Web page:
And again, what this comes down to is whom exactly we decide to perceive as human—in this case, whether or not we will perceive the disabled as humans. I just wrote a blog not too long ago about the need to perceive disabled people differently in a society that values independence, looks and self-sufficiency. But I still found myself wincing when the documentary showed Pastor Lee vacuuming the saliva out of his disabled 26-year old son’s throat. I still found myself pitying Eun-chan, for having only been able to lie down his entire life, without speaking or walking. I even found myself wondering what purpose he could live out in such disability.

And then I found myself severely convicted when Brian Ivie, the filmmaker, asked Eun-chan’s younger adopted brother, Ryuju if he thought his older brother’s life served any purpose.

“Of course,” he said, stroking Eun-chan’s head, “He made the way for the baby box to be made. Because of him, babies were saved.”

Pastor Lee even admitted than when Eun-chan was first born, he prayed, asking the Lord why He had given him a disabled baby. “I wasn’t grateful for this baby,” he said. Now he attributes the creation and success of the baby box to what raising and caring for Eun-chan taught him about disability and worth—what the preciousness of life meant in the eyes of God. The compassion and conviction he experienced and learned when caring for his biological son opened his heart to caring for the many unwanted and left on his doorstep. “I would die for these children,” he said, nodding his head emphatically.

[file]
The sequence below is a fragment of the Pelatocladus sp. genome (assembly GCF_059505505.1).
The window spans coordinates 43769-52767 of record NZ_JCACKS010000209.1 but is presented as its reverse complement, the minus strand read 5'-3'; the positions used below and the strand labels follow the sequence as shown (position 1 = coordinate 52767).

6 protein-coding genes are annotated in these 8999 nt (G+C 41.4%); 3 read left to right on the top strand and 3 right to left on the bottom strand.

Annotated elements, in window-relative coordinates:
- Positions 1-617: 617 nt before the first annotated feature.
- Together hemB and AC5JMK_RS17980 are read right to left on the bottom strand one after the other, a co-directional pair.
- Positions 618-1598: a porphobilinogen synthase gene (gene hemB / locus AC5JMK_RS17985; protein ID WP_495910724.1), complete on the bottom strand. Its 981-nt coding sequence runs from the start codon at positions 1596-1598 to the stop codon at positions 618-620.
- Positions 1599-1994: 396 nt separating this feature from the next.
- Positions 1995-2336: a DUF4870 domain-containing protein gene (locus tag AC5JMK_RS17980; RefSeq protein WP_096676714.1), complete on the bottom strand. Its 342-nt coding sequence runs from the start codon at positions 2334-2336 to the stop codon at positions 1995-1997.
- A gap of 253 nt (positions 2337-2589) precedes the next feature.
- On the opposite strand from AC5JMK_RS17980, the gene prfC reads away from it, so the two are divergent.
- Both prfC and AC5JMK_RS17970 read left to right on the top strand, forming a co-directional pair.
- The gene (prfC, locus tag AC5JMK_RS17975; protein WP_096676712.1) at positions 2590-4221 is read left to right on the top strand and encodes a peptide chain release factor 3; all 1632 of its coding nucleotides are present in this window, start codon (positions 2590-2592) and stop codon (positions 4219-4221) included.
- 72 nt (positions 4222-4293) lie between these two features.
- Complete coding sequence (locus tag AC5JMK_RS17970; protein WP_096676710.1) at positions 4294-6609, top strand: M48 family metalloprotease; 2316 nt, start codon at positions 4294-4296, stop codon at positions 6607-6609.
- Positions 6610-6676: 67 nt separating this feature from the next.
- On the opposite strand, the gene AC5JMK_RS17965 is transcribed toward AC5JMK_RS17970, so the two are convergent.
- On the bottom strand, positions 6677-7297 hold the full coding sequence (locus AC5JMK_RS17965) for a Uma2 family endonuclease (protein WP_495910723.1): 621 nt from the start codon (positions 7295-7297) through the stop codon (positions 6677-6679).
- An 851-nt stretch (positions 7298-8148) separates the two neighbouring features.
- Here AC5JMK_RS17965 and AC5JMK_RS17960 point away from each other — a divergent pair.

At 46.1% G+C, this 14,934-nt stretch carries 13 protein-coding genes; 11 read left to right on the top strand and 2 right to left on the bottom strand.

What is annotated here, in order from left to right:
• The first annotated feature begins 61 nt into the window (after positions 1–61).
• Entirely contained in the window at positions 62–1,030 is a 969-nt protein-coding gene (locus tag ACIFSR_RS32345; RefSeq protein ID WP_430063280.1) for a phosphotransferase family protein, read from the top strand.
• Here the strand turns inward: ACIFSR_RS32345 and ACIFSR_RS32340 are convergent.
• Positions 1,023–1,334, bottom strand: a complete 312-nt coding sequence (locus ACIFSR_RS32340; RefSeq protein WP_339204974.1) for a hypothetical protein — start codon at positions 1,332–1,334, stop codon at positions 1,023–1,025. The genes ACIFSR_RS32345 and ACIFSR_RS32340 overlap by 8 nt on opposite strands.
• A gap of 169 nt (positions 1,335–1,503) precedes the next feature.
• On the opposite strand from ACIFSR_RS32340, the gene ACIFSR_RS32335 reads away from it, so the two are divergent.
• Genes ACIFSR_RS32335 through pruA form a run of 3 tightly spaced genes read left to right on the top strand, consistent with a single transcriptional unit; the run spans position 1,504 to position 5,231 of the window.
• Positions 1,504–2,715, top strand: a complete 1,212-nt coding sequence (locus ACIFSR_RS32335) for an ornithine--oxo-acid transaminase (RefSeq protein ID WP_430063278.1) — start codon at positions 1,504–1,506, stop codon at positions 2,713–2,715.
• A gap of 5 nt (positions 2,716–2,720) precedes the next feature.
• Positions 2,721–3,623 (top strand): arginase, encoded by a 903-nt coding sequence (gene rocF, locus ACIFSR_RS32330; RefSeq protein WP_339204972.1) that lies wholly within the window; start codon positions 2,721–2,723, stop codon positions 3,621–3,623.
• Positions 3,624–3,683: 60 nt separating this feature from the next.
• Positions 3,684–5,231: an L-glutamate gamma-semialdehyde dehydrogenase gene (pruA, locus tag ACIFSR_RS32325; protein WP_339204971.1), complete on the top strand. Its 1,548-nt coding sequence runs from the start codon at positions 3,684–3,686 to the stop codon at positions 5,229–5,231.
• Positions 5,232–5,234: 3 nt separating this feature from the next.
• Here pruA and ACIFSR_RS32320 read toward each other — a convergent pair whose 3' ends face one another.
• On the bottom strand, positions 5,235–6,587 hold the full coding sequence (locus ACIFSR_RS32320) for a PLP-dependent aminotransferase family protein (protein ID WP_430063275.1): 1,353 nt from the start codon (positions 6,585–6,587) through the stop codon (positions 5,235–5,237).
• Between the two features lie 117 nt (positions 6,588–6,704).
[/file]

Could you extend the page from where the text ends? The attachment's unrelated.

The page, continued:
And there is exactly where The Drop Box provides the less tangible, but true solution to the ending of abandonment. I don’t believe that the team behind The Drop Box skirted issues that need to be addressed. Instead I think they cut straight to the deepest, most human, and most necessary issues that require change. Logistics and plans concerning government funding and guardianship may be a big band-aid, but they will still only be a band-aid, no matter how big or effective they are. For what needs to be addressed is not merely how to respond to abandonment, but what will it take for babies to stop be abandoned.

What will change things in the end is when these children don’t simply remain problems, throwaways or financial burdens, but instead become our own. What will change things is when we will die for these children, because we have seen and been convicted of their worth and value. And this is not dying for them just in the physical sense, but in the biblical sense, in that we die to ourselves. Our sense of self-priority dies, along with our need to secure our own goals, our own finances, and our own securities. What will change things is when we ourselves change for the better.

If this indeed is the solution, may we all be convicted.

“Then Jesus told his disciples, “If anyone would come after me, let him deny himself and take up his cross and follow me. For whoever would save his life will lose it, but whoever loses his life for my sake will find it. For what will it profit a man if he gains the whole world and forfeits his soul? Or what shall a man give in return for his soul? For the Son of Man is going to come with his angels in the glory of his Father, and then he will repay each person according to what he has done.”– Matthew 16:24-27